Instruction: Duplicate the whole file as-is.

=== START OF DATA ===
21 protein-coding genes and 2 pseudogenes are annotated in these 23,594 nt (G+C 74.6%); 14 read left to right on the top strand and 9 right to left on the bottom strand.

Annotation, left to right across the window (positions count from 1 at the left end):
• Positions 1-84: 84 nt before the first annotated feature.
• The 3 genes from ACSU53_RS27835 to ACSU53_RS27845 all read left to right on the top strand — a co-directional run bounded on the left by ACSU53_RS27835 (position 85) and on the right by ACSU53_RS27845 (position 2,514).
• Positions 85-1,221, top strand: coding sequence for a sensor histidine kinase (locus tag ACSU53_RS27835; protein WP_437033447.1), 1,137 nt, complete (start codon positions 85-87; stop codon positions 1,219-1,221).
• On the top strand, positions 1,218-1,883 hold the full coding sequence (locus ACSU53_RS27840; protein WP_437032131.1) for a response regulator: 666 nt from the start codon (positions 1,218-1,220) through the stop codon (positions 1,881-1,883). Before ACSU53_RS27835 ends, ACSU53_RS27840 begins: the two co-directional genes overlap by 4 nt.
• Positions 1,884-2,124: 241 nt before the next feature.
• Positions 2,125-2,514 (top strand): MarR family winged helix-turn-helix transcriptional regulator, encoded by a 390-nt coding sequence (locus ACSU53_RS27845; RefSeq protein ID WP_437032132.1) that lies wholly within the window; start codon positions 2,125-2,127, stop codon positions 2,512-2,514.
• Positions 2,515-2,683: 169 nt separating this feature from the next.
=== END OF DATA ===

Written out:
21 protein-coding genes and 2 pseudogenes are annotated in these 23,594 nt (G+C 74.6%); 14 read left to right on the top strand and 9 right to left on the bottom strand.

Annotation, left to right across the window (positions count from 1 at the left end):
• Positions 1-84: 84 nt before the first annotated feature.
• The 3 genes from ACSU53_RS27835 to ACSU53_RS27845 all read left to right on the top strand — a co-directional run bounded on the left by ACSU53_RS27835 (position 85) and on the right by ACSU53_RS27845 (position 2,514).
• Positions 85-1,221, top strand: coding sequence for a sensor histidine kinase (locus tag ACSU53_RS27835; protein WP_437033447.1), 1,137 nt, complete (start codon positions 85-87; stop codon positions 1,219-1,221).
• On the top strand, positions 1,218-1,883 hold the full coding sequence (locus ACSU53_RS27840; protein WP_437032131.1) for a response regulator: 666 nt from the start codon (positions 1,218-1,220) through the stop codon (positions 1,881-1,883). Before ACSU53_RS27835 ends, ACSU53_RS27840 begins: the two co-directional genes overlap by 4 nt.
• Positions 1,884-2,124: 241 nt before the next feature.
• Positions 2,125-2,514 (top strand): MarR family winged helix-turn-helix transcriptional regulator, encoded by a 390-nt coding sequence (locus ACSU53_RS27845; RefSeq protein ID WP_437032132.1) that lies wholly within the window; start codon positions 2,125-2,127, stop codon positions 2,512-2,514.
• Positions 2,515-2,683: 169 nt separating this feature from the next.